1. My standard morning smoothie recipe goes something like this and works great frozen:

  • 1/2-3/4 c frozen fruit

  • 2-3c raw spinach

  • Almond or coconut milk to desired consistency (about 1 c)

  • 1 scoop plant based non-soy protein powder (I suggest a “real food” based powder when using with kids as many brands have a lot of synthetic vitamins/minerals that can be too much for young children)

  • juice of 1 lemon or 1/2 orange (brightens the flavor- start w/ 1/2 lemon and add more if desired)

Alternatives/add-ins: substitute protein powder for 2 tbsp nut butter (flavors still work well together), use full-fat canned coconut milk for kids to get extra healthy saturated fats,

This can be divided into smaller portions for kids, and/or poured into popsicle molds.

2. Fudgesicle

This is not the powerhouse that fruit smoothies are, but a great alternative to many other chocolate treats. Makes 2 servings (1 c each) or 4 servings for children- adjust portions based on servings needed. I’ve never poured this one into molds, but freeze in small cups and eat with a spoon after slightly thawed. I think it will be better in molds!


  • 2 cups almond or coconut milk

  • 2-3 heaping spoonfuls of cocoa powder

  • coconut sugar or honey to taste

  • 1/2 tsp vanilla extract- optional


Heat milk, cocoa and coconut sugar on stove until sugar and cocoa dissolved. Taste and adjust sweetness or cocoa as needed. Remember stronger chocolate flavor will be better when frozen.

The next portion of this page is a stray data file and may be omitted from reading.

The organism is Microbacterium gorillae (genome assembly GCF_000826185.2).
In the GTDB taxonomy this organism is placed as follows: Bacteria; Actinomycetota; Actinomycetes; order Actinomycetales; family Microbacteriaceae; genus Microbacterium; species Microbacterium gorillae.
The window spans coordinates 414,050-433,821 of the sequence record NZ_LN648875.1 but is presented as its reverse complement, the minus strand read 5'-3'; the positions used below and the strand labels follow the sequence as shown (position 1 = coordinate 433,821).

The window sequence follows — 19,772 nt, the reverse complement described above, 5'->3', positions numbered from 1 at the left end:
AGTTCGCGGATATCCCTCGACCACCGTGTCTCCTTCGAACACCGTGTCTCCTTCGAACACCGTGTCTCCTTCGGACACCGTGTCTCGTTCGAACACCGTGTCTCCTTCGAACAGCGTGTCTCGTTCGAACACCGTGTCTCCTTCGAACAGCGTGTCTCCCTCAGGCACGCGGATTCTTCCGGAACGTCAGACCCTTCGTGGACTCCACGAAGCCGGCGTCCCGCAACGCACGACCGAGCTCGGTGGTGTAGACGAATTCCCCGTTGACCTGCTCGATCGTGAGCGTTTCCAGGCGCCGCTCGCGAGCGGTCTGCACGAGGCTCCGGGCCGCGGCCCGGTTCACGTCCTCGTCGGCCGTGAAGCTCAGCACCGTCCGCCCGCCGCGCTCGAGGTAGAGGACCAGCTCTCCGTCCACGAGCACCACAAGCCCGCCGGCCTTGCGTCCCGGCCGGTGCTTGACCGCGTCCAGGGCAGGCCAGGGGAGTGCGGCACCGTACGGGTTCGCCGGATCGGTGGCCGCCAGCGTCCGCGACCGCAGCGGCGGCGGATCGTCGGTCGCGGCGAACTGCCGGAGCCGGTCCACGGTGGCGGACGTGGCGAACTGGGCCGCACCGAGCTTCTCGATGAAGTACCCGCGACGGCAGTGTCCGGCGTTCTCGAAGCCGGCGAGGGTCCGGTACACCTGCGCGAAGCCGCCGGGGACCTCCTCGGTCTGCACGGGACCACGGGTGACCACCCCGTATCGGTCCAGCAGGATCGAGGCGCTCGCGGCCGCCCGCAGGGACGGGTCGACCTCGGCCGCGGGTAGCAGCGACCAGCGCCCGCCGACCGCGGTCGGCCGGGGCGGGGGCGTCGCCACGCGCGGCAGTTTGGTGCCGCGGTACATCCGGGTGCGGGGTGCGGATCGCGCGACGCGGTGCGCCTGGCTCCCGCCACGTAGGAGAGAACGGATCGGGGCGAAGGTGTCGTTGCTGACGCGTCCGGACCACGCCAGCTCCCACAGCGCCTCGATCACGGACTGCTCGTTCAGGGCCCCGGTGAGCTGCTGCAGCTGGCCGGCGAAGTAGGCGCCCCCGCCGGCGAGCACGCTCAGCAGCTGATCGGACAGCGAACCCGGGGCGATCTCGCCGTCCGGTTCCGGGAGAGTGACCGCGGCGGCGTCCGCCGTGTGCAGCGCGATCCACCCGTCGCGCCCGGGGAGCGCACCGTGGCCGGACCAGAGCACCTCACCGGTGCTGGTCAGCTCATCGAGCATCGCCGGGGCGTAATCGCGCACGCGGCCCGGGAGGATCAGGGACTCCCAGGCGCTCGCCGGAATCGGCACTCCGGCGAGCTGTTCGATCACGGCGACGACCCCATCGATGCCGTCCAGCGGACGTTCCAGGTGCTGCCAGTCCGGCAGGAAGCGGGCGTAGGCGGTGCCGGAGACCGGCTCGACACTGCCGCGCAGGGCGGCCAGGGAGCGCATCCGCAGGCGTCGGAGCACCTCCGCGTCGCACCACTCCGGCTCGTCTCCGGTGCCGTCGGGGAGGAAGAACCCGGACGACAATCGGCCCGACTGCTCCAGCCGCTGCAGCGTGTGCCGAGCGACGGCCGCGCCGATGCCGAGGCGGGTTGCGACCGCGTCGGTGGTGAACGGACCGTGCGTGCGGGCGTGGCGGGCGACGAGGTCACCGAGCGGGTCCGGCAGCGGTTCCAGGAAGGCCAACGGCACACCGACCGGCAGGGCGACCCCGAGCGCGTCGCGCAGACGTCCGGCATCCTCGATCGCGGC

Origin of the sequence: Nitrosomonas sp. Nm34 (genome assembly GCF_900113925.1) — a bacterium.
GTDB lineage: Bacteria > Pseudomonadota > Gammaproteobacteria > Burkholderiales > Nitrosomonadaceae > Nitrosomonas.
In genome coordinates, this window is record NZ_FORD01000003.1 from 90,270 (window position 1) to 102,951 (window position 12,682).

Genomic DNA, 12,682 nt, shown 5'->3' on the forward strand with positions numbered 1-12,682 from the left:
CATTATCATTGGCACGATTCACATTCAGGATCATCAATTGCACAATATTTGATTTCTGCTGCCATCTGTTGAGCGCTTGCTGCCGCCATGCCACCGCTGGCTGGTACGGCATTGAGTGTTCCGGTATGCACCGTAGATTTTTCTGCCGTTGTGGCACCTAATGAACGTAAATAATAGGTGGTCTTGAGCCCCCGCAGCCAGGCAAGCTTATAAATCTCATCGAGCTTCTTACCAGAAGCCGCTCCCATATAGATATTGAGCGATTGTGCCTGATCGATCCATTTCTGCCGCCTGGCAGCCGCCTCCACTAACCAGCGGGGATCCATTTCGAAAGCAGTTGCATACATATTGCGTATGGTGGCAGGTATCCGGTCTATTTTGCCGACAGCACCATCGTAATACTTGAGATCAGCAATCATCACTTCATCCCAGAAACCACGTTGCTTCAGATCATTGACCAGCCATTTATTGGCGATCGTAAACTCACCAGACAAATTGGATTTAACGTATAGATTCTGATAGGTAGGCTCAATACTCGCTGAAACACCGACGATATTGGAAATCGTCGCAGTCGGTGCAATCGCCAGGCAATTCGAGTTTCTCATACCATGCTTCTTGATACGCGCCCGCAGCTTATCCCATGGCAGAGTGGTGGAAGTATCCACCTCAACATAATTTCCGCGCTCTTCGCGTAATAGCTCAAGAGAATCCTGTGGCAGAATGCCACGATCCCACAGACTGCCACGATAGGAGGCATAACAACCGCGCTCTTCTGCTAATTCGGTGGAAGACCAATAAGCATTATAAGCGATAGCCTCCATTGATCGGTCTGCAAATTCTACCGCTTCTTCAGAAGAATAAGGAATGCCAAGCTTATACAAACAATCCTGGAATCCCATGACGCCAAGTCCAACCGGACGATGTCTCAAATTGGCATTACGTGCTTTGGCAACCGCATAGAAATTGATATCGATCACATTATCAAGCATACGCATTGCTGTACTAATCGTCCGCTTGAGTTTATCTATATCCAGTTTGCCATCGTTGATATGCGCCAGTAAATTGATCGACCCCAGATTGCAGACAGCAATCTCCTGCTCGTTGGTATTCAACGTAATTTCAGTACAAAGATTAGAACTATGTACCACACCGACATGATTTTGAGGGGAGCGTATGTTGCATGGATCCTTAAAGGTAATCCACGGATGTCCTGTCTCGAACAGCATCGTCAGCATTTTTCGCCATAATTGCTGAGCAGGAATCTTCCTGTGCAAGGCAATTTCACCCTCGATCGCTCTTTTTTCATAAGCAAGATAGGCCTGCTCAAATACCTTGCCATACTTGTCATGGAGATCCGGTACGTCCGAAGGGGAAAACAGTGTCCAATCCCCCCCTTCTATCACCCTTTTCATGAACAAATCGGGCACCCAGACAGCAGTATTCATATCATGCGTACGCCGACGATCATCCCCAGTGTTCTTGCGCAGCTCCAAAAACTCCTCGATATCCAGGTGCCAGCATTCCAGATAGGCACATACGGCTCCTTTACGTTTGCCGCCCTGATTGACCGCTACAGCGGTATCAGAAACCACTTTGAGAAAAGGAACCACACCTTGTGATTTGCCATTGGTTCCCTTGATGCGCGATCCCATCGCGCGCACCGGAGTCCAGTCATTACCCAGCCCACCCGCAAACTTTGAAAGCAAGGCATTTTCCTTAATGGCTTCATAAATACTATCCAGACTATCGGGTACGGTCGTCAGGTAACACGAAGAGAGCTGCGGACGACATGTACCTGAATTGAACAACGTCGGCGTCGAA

3. Blueberry Coconut Smoothie– from


  • 1 C frozen blueberries (we love Costco’s wild organic)

  • 1 14 oz can full fat coconut milk

  • 2 bananas

  • 14 ice cubes (if your bananas are frozen too, you might not need ice at all)

  • Optional: 7-10 drops vanilla stevia*


  1. ♥ Place all ingredients in blender in listed order

  2. ♥ Blend until smooth

This makes enough smoothies for our family, about 4 servings. Let your kids help with everything on this one (♥)!

*Stevia is a low glycemic load non-caloric sweetener. We don’t use it because we find the fruit sweet enough, but a few drops goes a long way if this isn’t quite sweet enough for you.

4. Monkey Pops– makes 7 popsicles (depending on size of mold). This can also be used unfrozen as a traditional smoothie- adapted from


  • 16 oz of unsweetened coconut/or almond milk

  • 4 TB Almond/or some other nut butter

  • 2 teaspoons of raw honey

  • 3 TB of cocoa powder

  • 2 (frozen) bananas

  • 2 teaspoons of vanilla

  • Optional add ins: ice, carob nibs (or chocolate chips), avocado, spinach, coconut butter, coconut oil


1. Place all the ingredients in a blender and blend. If using frozen bananas then you may not need any ice cubes. If you are using unfrozen bananas, then throw in 5-8 ice cubes.

2. Top with raw carob nibs and enjoy or pour into popsicle molds and freeze!

Fun popsicle molds: There are few varieties at most grocery stores, especially healthfood stores (Nature’s Pantry, Natural Grocers, or Whole Foods) during the summer, but there are endless options on Be sure to read the reviews for notes on leakage and type of materials used. I recommend silicone since they will not contain BPA like other plastics.

Remember that smoothie options are ENDLESS, kids can be involved in the whole process and the small cost of some fun Popsicle molds can make your summer fun and healthy!

Happy blending and feel free to post your favorite smoothie recipe in the comments section for others to enjoy!